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In a state of hibernation. My backlog has long become unsustainable. Will probably tweet more and write less full-length stuff.

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Sunday
Jan082006

Mores Cafe

Okay, so it's been a while. I've fallen into all-out lazy vacation mode since my trip to Vancouver, and it's been tough to get off my ass and start the task of recapping Australia. I'm finally doing it though. It's time I get back into the Arthur Hungry swing of things, and I'll start it all from the beginning.

Eating my way through Sydney was, like eating in any other city, a long learning experience. When you move to a new city, the eating scene is strange and mysterious. People have weird words to describe different things. They put different toppings on stuff. The city has odd trends, and different standards. I landed in Sydney without doing much research (I know, that's a bit odd for me), but I figured I'd have a lot of time to figure stuff out.

The only place I really knew I wanted to try before I got there was Tetsuya's, the country's most famous and supposedly best restaurant. Other than that, I started with a blank slate. So with some 50 or so posts about Australian food, I'll hopefully be able to slowly show you what I learned about eating in Australia - the nuances, the trends, the standards. It was an interesting experience for me, to say the least.

 

mores.jpg
My first meal out was at Mores Cafe, one of many little cafes along Glebe Point Road in Glebe. In Australia, addresses are all broken down into neighborhoods, so only a small section of what is largely considered to be Sydney will actually have a Sydney address. The student housing for my program was just across the street from Sydney University, at the intersection of three neighborhoods - Broadway, Chippendale, and Glebe. Glebe is an interesting place just a few minutes walk from where I stayed, and has a long main street with cafes, restaurants, and shops of all kinds. We (my roommate Dan plus new friends Ben and Greg) were lured into Mores because they had a A$10 pasta special. The decor was simple and casual, and I would soon learn that Mores was one of hundreds of simple cafes with menus I'd quickly get sick of.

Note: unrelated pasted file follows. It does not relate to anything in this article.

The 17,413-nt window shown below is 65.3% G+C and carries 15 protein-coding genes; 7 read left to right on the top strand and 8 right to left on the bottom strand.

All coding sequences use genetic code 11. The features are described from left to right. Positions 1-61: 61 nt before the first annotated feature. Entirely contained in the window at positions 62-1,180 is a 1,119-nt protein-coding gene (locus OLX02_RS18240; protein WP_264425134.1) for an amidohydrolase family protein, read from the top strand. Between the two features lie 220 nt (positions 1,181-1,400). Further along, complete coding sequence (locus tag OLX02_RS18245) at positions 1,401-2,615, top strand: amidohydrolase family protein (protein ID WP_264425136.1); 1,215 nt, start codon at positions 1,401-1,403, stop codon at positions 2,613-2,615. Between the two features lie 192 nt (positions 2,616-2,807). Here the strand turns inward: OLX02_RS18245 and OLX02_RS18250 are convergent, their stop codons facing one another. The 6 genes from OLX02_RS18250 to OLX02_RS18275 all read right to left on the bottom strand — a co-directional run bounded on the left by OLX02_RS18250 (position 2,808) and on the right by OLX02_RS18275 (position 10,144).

garlic bread - A$3 This garlic bread was pretty standard fare, but I should note the type of bread used. In Sydney they call it Turkish bread (or pide bread), and it's used pretty much everywhere from restaurants to pizza/kebab joints. I have no idea if it's actually Turkish, but it's actually pretty good for what seems to be a very mass-produced bread. It's basically a little round white loaf that can be cut into strips like for this garlic bread, or horizontally acrosse to make a sandwich. It is great for toasting or grilling, as the outside becomes nice and crispy while the inside stays doughy. Another thing I found out though is that in Australia they often charge you for bread, even if it's an extremely basic kind.

fettuccine carbonara - A$10 I saw a carbonara for A$10 (it's about 1 Aussie dollar to 75 US cents) - just one of many pastas on the discounted pasta list. I'd discover later that these generic pastas are served everywhere. Usually, places will have a list about 10 long where you can mix and match noodles with sauces like carbonara, boscaiola (a very common sauce in Sydney), marinara, pesto, and so on. This pasta wasn't great. It definitely wasn't authentic, with its liberal use of cream, as well as the use of ham rather than pancetta. (I'll leave the discussion of bacon and ham in Australia for another post; for now I'll just say Australian bacon isn't quite the same as American bacon). Still, the pasta wasn't overcooked, and it made for a pretty good cheap meal, though as you can see it was an eggy/creamy mess. It didn't look quite as bad in person, actually. And since I hadn't gotten sick of standard Australian-cafe style pasta yet, I was pretty happy with it.

Mores is a good example of Sydney's most typical restaurant. A simple, fairly cheap, usually sit-down place with a list of sandwiches, pastas, and a few other random items. These places are really formulaic and get pretty repetitive after a while, so you won't see me going to many of them. Rest assured that they're ALL OVER THE PLACE, and very easy to identify with a quick look at the menu. The mix-and-match pasta list (see: boscaiola) is usually the first giveaway. Mores was actually a pretty good one, as they managed to avoid the common deathtrap of overcooked noodles.

Reader Comments (1)

Great review and intro to Australia. Can't wait.
Tuesday, January 10, 2006 at 4:04AM | Unregistered Commenterkeith

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